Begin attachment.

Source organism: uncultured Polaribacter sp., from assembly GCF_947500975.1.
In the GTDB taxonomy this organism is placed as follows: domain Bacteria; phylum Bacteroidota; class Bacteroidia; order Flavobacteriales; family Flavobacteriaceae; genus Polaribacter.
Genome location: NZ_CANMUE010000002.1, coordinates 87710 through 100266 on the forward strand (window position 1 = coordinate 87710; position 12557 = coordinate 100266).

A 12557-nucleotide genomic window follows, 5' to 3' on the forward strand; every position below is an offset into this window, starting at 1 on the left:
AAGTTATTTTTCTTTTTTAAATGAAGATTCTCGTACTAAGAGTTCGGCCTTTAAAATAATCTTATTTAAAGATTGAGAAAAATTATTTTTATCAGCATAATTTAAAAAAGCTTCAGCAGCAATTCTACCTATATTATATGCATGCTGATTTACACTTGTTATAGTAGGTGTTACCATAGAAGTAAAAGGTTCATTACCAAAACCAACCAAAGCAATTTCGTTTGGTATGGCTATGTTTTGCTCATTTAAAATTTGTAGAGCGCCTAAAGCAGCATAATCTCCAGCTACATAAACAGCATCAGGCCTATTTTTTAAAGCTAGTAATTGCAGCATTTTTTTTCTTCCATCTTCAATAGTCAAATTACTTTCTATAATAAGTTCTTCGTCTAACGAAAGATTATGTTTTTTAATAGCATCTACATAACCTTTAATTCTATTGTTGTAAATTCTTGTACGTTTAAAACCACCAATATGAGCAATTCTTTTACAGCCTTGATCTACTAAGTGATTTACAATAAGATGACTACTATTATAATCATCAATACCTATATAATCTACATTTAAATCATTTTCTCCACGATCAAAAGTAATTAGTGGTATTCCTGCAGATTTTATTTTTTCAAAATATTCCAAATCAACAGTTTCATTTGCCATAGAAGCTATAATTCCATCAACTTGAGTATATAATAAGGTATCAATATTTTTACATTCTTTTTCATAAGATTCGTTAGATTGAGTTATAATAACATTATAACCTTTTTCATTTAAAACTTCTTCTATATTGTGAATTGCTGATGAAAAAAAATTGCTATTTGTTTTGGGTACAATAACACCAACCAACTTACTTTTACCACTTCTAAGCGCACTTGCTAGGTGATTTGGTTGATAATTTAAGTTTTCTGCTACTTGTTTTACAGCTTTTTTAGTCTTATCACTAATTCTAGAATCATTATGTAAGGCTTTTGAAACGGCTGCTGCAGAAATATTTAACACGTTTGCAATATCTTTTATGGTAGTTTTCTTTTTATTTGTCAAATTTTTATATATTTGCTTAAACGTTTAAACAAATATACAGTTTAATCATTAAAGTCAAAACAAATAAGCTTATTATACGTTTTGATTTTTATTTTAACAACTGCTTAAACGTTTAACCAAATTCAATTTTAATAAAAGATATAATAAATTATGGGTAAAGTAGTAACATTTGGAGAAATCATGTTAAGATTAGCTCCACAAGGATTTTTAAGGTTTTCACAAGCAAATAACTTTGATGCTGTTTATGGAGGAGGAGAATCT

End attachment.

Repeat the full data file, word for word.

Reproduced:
Source organism: uncultured Polaribacter sp., from assembly GCF_947500975.1.
In the GTDB taxonomy this organism is placed as follows: domain Bacteria; phylum Bacteroidota; class Bacteroidia; order Flavobacteriales; family Flavobacteriaceae; genus Polaribacter.
Genome location: NZ_CANMUE010000002.1, coordinates 87710 through 100266 on the forward strand (window position 1 = coordinate 87710; position 12557 = coordinate 100266).

A 12557-nucleotide genomic window follows, 5' to 3' on the forward strand; every position below is an offset into this window, starting at 1 on the left:
AAGTTATTTTTCTTTTTTAAATGAAGATTCTCGTACTAAGAGTTCGGCCTTTAAAATAATCTTATTTAAAGATTGAGAAAAATTATTTTTATCAGCATAATTTAAAAAAGCTTCAGCAGCAATTCTACCTATATTATATGCATGCTGATTTACACTTGTTATAGTAGGTGTTACCATAGAAGTAAAAGGTTCATTACCAAAACCAACCAAAGCAATTTCGTTTGGTATGGCTATGTTTTGCTCATTTAAAATTTGTAGAGCGCCTAAAGCAGCATAATCTCCAGCTACATAAACAGCATCAGGCCTATTTTTTAAAGCTAGTAATTGCAGCATTTTTTTTCTTCCATCTTCAATAGTCAAATTACTTTCTATAATAAGTTCTTCGTCTAACGAAAGATTATGTTTTTTAATAGCATCTACATAACCTTTAATTCTATTGTTGTAAATTCTTGTACGTTTAAAACCACCAATATGAGCAATTCTTTTACAGCCTTGATCTACTAAGTGATTTACAATAAGATGACTACTATTATAATCATCAATACCTATATAATCTACATTTAAATCATTTTCTCCACGATCAAAAGTAATTAGTGGTATTCCTGCAGATTTTATTTTTTCAAAATATTCCAAATCAACAGTTTCATTTGCCATAGAAGCTATAATTCCATCAACTTGAGTATATAATAAGGTATCAATATTTTTACATTCTTTTTCATAAGATTCGTTAGATTGAGTTATAATAACATTATAACCTTTTTCATTTAAAACTTCTTCTATATTGTGAATTGCTGATGAAAAAAAATTGCTATTTGTTTTGGGTACAATAACACCAACCAACTTACTTTTACCACTTCTAAGCGCACTTGCTAGGTGATTTGGTTGATAATTTAAGTTTTCTGCTACTTGTTTTACAGCTTTTTTAGTCTTATCACTAATTCTAGAATCATTATGTAAGGCTTTTGAAACGGCTGCTGCAGAAATATTTAACACGTTTGCAATATCTTTTATGGTAGTTTTCTTTTTATTTGTCAAATTTTTATATATTTGCTTAAACGTTTAAACAAATATACAGTTTAATCATTAAAGTCAAAACAAATAAGCTTATTATACGTTTTGATTTTTATTTTAACAACTGCTTAAACGTTTAACCAAATTCAATTTTAATAAAAGATATAATAAATTATGGGTAAAGTAGTAACATTTGGAGAAATCATGTTAAGATTAGCTCCACAAGGATTTTTAAGGTTTTCACAAGCAAATAACTTTGATGCTGTTTATGGAGGAGGAGAATCT